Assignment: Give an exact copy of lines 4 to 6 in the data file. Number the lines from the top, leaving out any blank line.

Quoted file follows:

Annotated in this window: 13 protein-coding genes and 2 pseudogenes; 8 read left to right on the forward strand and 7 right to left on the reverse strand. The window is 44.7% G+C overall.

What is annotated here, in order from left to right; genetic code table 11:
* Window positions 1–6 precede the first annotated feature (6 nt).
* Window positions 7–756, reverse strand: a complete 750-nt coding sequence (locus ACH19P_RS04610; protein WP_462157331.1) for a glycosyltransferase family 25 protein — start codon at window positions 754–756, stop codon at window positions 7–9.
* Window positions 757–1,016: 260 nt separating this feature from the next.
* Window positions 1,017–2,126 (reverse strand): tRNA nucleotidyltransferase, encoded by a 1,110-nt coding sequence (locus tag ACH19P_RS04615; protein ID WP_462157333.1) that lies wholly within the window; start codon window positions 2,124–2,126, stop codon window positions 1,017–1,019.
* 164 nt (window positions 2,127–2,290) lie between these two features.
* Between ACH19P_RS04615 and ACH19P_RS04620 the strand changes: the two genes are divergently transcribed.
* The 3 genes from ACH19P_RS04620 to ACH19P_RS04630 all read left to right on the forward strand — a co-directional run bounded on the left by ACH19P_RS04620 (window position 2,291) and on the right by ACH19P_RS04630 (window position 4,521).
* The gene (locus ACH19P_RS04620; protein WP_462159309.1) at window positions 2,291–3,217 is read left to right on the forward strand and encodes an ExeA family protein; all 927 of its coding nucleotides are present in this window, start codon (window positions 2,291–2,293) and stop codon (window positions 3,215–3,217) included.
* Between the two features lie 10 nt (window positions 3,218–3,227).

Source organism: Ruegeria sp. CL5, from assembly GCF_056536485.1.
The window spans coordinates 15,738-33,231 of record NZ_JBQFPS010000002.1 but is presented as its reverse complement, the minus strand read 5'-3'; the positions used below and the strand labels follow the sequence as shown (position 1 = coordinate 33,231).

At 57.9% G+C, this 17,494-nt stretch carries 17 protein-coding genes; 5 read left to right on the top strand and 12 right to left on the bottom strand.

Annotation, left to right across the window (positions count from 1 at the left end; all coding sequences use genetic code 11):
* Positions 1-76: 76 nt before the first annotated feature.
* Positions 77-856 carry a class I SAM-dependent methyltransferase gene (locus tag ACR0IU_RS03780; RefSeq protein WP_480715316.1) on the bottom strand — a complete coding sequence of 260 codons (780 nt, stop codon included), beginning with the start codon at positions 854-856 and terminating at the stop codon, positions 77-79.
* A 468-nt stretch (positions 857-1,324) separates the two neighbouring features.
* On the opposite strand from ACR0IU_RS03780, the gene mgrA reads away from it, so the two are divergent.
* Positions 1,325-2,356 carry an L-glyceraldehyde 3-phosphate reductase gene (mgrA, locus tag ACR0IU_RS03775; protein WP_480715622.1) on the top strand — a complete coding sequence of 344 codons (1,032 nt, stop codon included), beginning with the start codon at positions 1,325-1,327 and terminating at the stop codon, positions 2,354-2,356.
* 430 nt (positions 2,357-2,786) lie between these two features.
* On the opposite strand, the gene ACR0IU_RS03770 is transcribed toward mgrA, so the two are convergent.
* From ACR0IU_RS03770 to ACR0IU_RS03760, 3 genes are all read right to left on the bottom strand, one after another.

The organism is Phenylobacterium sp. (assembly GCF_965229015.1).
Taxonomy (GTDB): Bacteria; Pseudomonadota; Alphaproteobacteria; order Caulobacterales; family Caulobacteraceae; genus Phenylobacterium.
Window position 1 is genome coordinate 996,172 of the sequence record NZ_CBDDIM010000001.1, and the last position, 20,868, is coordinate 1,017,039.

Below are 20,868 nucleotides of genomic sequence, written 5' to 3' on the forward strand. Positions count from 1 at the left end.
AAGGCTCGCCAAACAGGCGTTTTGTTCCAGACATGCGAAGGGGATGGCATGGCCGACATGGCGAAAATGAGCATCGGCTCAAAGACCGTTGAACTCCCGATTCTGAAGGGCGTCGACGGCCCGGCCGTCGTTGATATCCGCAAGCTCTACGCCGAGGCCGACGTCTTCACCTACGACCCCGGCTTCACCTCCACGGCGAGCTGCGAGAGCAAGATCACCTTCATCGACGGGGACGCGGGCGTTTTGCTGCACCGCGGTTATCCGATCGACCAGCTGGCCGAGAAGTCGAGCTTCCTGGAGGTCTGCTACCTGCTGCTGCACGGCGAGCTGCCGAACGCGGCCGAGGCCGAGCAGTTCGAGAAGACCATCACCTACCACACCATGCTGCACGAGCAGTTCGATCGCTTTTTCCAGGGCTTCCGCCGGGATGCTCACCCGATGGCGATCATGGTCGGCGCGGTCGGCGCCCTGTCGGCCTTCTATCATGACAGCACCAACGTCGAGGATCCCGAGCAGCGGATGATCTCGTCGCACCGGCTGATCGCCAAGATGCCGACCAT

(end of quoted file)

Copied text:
* Window positions 7–756, reverse strand: a complete 750-nt coding sequence (locus ACH19P_RS04610; protein WP_462157331.1) for a glycosyltransferase family 25 protein — start codon at window positions 754–756, stop codon at window positions 7–9.
* Window positions 757–1,016: 260 nt separating this feature from the next.
* Window positions 1,017–2,126 (reverse strand): tRNA nucleotidyltransferase, encoded by a 1,110-nt coding sequence (locus tag ACH19P_RS04615; protein ID WP_462157333.1) that lies wholly within the window; start codon window positions 2,124–2,126, stop codon window positions 1,017–1,019.